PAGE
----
Arsene Wenger was enjoying the mood again and, clearly, feeling a little mischievous. So, when news was sought about his team selection ahead of the Champions League game with Napoli, he couldn’t resist the smallest of good-natured digs back: "In central midfield, you know, we have [Mathieu] Flamini and many people questioned us when we did that, but since he played he has done very well."
That is undeniably the case, and perceptions of the free transfer have changed almost as much as predictions about Arsenal’s prospects after an eventful August. In truth, though, it was also Flamini’s initial departure that led to the first deeper long-term questioning of Wenger’s management. That move to Milan in the summer of 2008 undeniably marked a watershed in the club’s history.
Prior to then, Arsenal had seen Patrick Vieira and Thierry Henry leave in the summers of 2005 and 2007, respectively, but only as both players were also leaving their prime. Ashley Cole’s 2006 exit amid ominous statements about the club’s financial capabilities did hint at the future, but was at least temporarily offset by the capture of William Gallas.
Flamini’s move to Milan was the first time, however, that a player had left before his peak while simultaneously depleting the overall balance of Wenger’s best team to an unusual degree. It marked a trend. Since then, for the next five years, Arsenal’s squad seemed to be consistently spiraling downward in quality. Their transfer activity, most notably, never seemed able to solve the growing issues.
If the midfield was hit by Lassana Diarra and Gilberto Silva’s exits in the same year as Flamini, the nadir was deadline day on 2011, when the money for Cesc Fabregas was belatedly spent in a panic on Per Mertesacker, Mikel Arteta and Andre Santos. Yet, as notorious as the Brazilian’s signing became, it was arguably Arteta who most defined this period.
Before going further, let’s be clear. The Spaniard is undeniably a fine player and a useful squad member for a Champions League club.
At the same time, it was telling that Wenger is reported to have held off his interest in the former Everton midfielder for quite a few years because the manager wondered whether he truly possessed the required ability for that elite level. It was more telling still that Arteta ended up drifting into defensive midfield, underpinning a passing team that always needed a particularly solid platform in order to properly express themselves. Although he kept the ball moving further forward and screened the defence well behind, it was all in a rather detached manner that still required extra cover elsewhere and that Arsenal weren’t always equipped to offer.
This is essentially what Arteta came to represent in that position: a feeling of mere adequacy rather than any sense of adventurous conviction. Despite an admirable work-rate, he only ever seemed to possess some of the attributes required, which was also the case for the Arsenal team as a whole.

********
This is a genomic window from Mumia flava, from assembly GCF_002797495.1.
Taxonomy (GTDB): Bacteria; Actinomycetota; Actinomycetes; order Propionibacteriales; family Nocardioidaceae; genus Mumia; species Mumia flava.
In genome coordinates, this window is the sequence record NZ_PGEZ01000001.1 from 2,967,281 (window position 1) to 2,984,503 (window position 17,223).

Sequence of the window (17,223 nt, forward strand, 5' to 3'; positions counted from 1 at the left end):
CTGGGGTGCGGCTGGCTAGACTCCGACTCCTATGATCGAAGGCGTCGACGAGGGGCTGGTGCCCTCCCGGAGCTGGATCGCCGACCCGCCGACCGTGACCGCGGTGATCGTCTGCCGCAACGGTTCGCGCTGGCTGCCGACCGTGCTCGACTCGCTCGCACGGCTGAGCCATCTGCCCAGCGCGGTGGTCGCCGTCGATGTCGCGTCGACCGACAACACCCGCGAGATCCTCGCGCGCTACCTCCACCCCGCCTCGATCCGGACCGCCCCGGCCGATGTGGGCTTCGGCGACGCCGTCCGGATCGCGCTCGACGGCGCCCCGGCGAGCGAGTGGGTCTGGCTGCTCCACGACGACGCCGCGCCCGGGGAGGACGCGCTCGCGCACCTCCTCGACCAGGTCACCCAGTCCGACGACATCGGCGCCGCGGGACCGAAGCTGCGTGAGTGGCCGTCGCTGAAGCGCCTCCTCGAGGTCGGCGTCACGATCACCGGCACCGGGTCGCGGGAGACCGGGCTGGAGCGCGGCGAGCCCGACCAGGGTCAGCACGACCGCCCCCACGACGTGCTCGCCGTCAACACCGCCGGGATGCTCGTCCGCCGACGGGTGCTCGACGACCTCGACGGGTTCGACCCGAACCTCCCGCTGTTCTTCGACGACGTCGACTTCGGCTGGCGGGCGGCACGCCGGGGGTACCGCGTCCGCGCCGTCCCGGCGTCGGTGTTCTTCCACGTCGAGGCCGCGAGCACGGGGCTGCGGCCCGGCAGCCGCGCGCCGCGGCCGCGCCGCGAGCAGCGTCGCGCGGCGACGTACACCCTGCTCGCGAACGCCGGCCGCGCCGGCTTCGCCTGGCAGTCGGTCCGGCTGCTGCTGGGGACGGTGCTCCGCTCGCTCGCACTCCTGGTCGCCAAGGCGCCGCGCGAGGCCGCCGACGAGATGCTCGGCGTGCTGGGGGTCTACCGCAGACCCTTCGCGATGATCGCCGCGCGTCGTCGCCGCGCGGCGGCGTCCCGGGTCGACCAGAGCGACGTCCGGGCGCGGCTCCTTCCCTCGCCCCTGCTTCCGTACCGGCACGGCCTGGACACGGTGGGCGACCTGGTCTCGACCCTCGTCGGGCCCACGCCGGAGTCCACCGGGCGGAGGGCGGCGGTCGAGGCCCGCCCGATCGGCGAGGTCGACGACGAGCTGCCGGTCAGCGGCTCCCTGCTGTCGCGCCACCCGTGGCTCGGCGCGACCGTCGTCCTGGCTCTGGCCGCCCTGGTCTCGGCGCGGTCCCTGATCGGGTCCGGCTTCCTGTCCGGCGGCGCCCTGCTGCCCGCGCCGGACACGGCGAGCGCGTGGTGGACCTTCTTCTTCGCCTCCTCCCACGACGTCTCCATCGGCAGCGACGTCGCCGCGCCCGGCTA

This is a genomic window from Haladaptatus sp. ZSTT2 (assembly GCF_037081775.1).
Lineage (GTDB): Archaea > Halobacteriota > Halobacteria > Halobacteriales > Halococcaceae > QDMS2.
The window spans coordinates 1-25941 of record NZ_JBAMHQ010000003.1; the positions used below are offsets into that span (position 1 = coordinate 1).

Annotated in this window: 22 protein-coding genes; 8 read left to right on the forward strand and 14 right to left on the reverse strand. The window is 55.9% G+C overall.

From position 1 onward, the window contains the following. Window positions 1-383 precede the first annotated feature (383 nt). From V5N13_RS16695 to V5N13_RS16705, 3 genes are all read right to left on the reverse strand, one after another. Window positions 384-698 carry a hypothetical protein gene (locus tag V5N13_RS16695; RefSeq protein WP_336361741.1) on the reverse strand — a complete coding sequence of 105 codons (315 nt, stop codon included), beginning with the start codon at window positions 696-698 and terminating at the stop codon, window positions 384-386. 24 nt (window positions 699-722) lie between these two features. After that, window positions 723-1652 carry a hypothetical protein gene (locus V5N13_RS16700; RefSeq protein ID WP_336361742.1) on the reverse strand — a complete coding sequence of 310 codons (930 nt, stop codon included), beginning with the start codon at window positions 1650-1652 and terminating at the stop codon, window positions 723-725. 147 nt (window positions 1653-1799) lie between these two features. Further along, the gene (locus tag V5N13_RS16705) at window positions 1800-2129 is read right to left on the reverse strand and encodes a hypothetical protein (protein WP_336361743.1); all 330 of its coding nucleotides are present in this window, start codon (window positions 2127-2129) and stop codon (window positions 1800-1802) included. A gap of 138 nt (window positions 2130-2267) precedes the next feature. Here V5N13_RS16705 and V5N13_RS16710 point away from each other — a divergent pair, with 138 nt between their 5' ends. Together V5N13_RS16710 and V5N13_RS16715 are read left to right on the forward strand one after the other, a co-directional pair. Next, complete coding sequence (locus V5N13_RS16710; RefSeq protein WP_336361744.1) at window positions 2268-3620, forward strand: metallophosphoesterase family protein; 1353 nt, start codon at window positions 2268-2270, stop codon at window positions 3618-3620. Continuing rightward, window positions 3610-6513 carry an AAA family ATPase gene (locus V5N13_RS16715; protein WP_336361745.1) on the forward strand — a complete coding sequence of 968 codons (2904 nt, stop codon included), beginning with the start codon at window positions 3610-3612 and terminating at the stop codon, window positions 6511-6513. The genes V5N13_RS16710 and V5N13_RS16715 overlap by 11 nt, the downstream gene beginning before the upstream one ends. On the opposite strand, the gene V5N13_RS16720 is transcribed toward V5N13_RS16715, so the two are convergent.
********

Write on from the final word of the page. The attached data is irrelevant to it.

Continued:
It is not the case with Flamini, at least in that old defensive midfield position he excelled in over the 2007-08 campaign alongside Cesc Fabregas. Even if the Frenchman was not the type of signing so many wanted, he may end up proving exactly that kind of rare purchase that a team needs and where all the circumstances just fit. Even at this extraordinarily early stage, and despite the duo playing alongside each other in the 2-0 win over Napoli, there is an argument Flamini should permanently displace Arteta in defensive midfield.
He effectively signposted the difference with an abrasive challenge in his first game against Tottenham, of the sort a more measured player like the Spaniard would simply never risk.
Former Arsenal striker Alan Smith summed it up well in his Daily Telegraph column.
"Flamini is a sleeves-rolled-up type of scuffler, the sort who never stops running or indeed talking," he wrote. "His ability to organise, in fact, comes as a welcome addition to a team that hasn’t always been vocal enough in the past. It could be far too quiet when things needed to be said."
That could be seen and heard in the Stoke match, as Flamini regularly got very vocal with both Per Mertesacker and Laurent Koscielny behind him, making sure they were organised in a way Arteta didn't.
Of course, they weren't the only players he got vocal with on the pitch. When Marc Wilson had the temerity to tackle Jack Wilshere, Flamini attempted an already infamous -- and rather distinctive -- line in intimidation: "Do that again and I'll blind you."
Obviously, this is a despicable statement and deserves to be condemned. On the other hand, it is something of the reality of a game where any psychological edge is attempted. Many at Arsenal have repeatedly said over the past two seasons that the team has lacked a "spikiness" or "nastiness" since Fabregas left in 2011. There it was in spades, not just ensuring Arsenal stood their ground but trying to ensure the opposition didn't dare get too close.
Even with that kind of attitude, it makes the side much less willing to just be adequate, much more prepared to take even more if they can get it. While Arteta's passing in the same role fosters a certain passiveness in the sense of just hoping the team hit their notes, Flamini's more extreme aggression demands extra.
Wenger, naturally, was never going to discuss that level of mischief -- if not outright malevolence.
"His contribution has been big and I think acknowledged by everybody. Honestly, he convinced me in training and what I have seen in training has been as well seen on the pitch. He balances well our team, accepts to work for the team, he is doing very well."
So, for the moment, are Arsenal.